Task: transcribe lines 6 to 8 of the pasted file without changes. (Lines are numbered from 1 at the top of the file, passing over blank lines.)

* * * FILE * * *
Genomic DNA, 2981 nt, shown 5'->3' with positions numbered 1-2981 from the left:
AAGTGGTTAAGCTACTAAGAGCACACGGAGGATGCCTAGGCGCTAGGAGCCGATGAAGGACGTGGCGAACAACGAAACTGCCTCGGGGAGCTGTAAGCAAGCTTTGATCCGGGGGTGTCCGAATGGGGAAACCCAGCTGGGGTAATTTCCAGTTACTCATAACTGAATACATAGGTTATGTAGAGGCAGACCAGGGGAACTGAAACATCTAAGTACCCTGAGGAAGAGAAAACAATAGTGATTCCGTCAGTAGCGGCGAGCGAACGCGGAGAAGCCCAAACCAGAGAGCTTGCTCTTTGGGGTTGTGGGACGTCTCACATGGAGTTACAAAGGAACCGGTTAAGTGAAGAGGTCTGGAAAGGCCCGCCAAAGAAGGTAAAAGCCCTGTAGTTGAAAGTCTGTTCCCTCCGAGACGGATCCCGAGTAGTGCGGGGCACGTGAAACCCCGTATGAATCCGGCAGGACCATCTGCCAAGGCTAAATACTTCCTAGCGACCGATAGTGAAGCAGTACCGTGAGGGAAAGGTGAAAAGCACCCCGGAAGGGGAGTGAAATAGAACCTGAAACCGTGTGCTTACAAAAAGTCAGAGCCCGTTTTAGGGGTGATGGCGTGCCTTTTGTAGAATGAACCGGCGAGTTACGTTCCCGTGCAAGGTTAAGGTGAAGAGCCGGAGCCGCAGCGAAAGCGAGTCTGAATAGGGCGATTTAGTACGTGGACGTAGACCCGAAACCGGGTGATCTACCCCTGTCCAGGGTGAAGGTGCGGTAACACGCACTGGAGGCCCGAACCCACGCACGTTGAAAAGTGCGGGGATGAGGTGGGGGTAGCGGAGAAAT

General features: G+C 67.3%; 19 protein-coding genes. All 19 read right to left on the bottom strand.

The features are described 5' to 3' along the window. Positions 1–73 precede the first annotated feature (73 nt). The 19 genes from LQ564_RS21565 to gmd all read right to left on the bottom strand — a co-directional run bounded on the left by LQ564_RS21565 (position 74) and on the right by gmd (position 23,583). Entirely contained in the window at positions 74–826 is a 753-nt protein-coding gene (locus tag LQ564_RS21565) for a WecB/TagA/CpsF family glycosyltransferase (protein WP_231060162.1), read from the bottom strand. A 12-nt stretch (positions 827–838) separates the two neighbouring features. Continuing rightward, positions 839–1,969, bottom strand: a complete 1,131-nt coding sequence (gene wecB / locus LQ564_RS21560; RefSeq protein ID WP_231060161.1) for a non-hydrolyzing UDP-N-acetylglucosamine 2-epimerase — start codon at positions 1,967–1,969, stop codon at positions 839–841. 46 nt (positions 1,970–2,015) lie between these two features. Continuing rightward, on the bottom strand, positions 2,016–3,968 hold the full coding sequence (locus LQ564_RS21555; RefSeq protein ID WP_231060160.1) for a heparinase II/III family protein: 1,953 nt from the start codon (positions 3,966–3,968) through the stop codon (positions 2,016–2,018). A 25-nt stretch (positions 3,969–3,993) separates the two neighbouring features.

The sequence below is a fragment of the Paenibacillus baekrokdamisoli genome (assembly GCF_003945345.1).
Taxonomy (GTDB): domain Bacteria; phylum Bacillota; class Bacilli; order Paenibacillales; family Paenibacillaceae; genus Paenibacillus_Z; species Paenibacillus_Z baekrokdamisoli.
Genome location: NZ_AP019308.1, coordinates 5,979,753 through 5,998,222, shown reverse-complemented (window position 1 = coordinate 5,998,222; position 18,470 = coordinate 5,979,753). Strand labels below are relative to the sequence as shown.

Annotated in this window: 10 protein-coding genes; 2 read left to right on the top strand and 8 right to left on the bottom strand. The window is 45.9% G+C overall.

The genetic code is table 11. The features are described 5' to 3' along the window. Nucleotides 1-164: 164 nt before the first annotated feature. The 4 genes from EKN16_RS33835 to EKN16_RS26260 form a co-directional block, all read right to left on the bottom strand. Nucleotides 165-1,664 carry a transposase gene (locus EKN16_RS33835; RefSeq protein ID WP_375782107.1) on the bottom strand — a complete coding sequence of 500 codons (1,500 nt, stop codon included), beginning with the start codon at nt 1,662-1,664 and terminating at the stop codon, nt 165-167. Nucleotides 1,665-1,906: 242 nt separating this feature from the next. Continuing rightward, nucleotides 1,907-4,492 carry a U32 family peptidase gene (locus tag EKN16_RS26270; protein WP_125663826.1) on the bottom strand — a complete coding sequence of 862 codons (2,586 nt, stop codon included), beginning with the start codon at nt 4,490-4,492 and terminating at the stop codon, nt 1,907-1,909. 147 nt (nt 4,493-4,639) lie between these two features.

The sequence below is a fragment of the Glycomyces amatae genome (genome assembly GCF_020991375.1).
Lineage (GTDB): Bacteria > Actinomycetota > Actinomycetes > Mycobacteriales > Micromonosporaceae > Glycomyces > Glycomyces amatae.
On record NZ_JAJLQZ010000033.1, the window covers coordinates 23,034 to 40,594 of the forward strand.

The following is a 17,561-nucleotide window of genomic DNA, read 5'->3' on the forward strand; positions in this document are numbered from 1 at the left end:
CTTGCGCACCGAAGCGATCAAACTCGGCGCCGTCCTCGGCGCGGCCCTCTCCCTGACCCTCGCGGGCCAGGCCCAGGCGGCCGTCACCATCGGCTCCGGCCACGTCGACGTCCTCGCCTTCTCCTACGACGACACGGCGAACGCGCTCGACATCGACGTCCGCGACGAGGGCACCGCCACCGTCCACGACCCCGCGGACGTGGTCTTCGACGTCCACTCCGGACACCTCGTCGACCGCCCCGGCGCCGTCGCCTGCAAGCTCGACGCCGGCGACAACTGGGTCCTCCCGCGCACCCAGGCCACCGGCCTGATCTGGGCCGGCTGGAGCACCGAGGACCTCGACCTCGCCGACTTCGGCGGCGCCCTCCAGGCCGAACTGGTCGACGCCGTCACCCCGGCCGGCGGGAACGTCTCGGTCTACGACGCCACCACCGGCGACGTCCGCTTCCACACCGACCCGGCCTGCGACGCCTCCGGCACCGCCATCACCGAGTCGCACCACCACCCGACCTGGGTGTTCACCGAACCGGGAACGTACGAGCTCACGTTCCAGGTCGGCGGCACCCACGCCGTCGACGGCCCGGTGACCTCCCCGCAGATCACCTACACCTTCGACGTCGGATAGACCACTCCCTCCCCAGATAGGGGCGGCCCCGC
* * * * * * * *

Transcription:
Taxonomy (GTDB): domain Bacteria; phylum Bacillota; class Bacilli; order Paenibacillales; family Paenibacillaceae; genus Paenibacillus_Z; species Paenibacillus_Z baekrokdamisoli.
Genome location: NZ_AP019308.1, coordinates 5,979,753 through 5,998,222, shown reverse-complemented (window position 1 = coordinate 5,998,222; position 18,470 = coordinate 5,979,753). Strand labels below are relative to the sequence as shown.

Annotated in this window: 10 protein-coding genes; 2 read left to right on the top strand and 8 right to left on the bottom strand. The window is 45.9% G+C overall.